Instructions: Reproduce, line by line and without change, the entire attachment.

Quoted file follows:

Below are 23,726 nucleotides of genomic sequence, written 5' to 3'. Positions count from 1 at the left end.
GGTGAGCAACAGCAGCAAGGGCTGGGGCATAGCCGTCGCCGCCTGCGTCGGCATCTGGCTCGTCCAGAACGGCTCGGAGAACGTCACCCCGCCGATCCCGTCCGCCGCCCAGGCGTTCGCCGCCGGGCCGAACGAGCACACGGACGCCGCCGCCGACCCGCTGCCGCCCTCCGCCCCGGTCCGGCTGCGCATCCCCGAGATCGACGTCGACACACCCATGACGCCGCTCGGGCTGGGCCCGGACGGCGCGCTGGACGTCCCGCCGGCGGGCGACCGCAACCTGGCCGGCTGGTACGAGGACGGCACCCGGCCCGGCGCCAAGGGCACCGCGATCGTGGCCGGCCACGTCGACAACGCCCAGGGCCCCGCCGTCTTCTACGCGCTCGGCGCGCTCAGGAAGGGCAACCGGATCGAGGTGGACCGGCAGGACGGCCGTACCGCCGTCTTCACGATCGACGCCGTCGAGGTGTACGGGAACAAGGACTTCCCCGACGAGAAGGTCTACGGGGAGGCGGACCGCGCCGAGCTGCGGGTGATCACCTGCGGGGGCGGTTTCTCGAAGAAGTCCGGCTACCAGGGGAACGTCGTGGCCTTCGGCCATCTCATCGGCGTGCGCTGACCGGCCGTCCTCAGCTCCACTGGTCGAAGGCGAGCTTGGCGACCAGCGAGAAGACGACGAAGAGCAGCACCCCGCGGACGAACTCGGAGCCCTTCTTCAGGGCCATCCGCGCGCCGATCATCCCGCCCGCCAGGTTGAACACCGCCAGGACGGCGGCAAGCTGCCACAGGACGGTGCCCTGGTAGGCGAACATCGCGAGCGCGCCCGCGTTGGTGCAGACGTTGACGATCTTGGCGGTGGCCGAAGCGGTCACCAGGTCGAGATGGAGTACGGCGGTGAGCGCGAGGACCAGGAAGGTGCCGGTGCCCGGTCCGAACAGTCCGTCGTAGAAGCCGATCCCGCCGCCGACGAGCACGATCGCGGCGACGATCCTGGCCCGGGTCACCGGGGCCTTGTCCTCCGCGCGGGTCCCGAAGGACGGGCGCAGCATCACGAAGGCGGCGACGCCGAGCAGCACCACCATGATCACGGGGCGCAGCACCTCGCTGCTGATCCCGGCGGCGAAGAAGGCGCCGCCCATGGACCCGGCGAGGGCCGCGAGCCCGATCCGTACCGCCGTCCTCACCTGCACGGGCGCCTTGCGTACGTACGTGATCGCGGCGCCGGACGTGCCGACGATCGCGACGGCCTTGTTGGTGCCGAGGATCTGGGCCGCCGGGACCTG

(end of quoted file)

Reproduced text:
Below are 23,726 nucleotides of genomic sequence, written 5' to 3'. Positions count from 1 at the left end.
GGTGAGCAACAGCAGCAAGGGCTGGGGCATAGCCGTCGCCGCCTGCGTCGGCATCTGGCTCGTCCAGAACGGCTCGGAGAACGTCACCCCGCCGATCCCGTCCGCCGCCCAGGCGTTCGCCGCCGGGCCGAACGAGCACACGGACGCCGCCGCCGACCCGCTGCCGCCCTCCGCCCCGGTCCGGCTGCGCATCCCCGAGATCGACGTCGACACACCCATGACGCCGCTCGGGCTGGGCCCGGACGGCGCGCTGGACGTCCCGCCGGCGGGCGACCGCAACCTGGCCGGCTGGTACGAGGACGGCACCCGGCCCGGCGCCAAGGGCACCGCGATCGTGGCCGGCCACGTCGACAACGCCCAGGGCCCCGCCGTCTTCTACGCGCTCGGCGCGCTCAGGAAGGGCAACCGGATCGAGGTGGACCGGCAGGACGGCCGTACCGCCGTCTTCACGATCGACGCCGTCGAGGTGTACGGGAACAAGGACTTCCCCGACGAGAAGGTCTACGGGGAGGCGGACCGCGCCGAGCTGCGGGTGATCACCTGCGGGGGCGGTTTCTCGAAGAAGTCCGGCTACCAGGGGAACGTCGTGGCCTTCGGCCATCTCATCGGCGTGCGCTGACCGGCCGTCCTCAGCTCCACTGGTCGAAGGCGAGCTTGGCGACCAGCGAGAAGACGACGAAGAGCAGCACCCCGCGGACGAACTCGGAGCCCTTCTTCAGGGCCATCCGCGCGCCGATCATCCCGCCCGCCAGGTTGAACACCGCCAGGACGGCGGCAAGCTGCCACAGGACGGTGCCCTGGTAGGCGAACATCGCGAGCGCGCCCGCGTTGGTGCAGACGTTGACGATCTTGGCGGTGGCCGAAGCGGTCACCAGGTCGAGATGGAGTACGGCGGTGAGCGCGAGGACCAGGAAGGTGCCGGTGCCCGGTCCGAACAGTCCGTCGTAGAAGCCGATCCCGCCGCCGACGAGCACGATCGCGGCGACGATCCTGGCCCGGGTCACCGGGGCCTTGTCCTCCGCGCGGGTCCCGAAGGACGGGCGCAGCATCACGAAGGCGGCGACGCCGAGCAGCACCACCATGATCACGGGGCGCAGCACCTCGCTGCTGATCCCGGCGGCGAAGAAGGCGCCGCCCATGGACCCGGCGAGGGCCGCGAGCCCGATCCGTACCGCCGTCCTCACCTGCACGGGCGCCTTGCGTACGTACGTGATCGCGGCGCCGGACGTGCCGACGATCGCGACGGCCTTGTTGGTGCCGAGGATCTGGGCCGCCGGGACCTG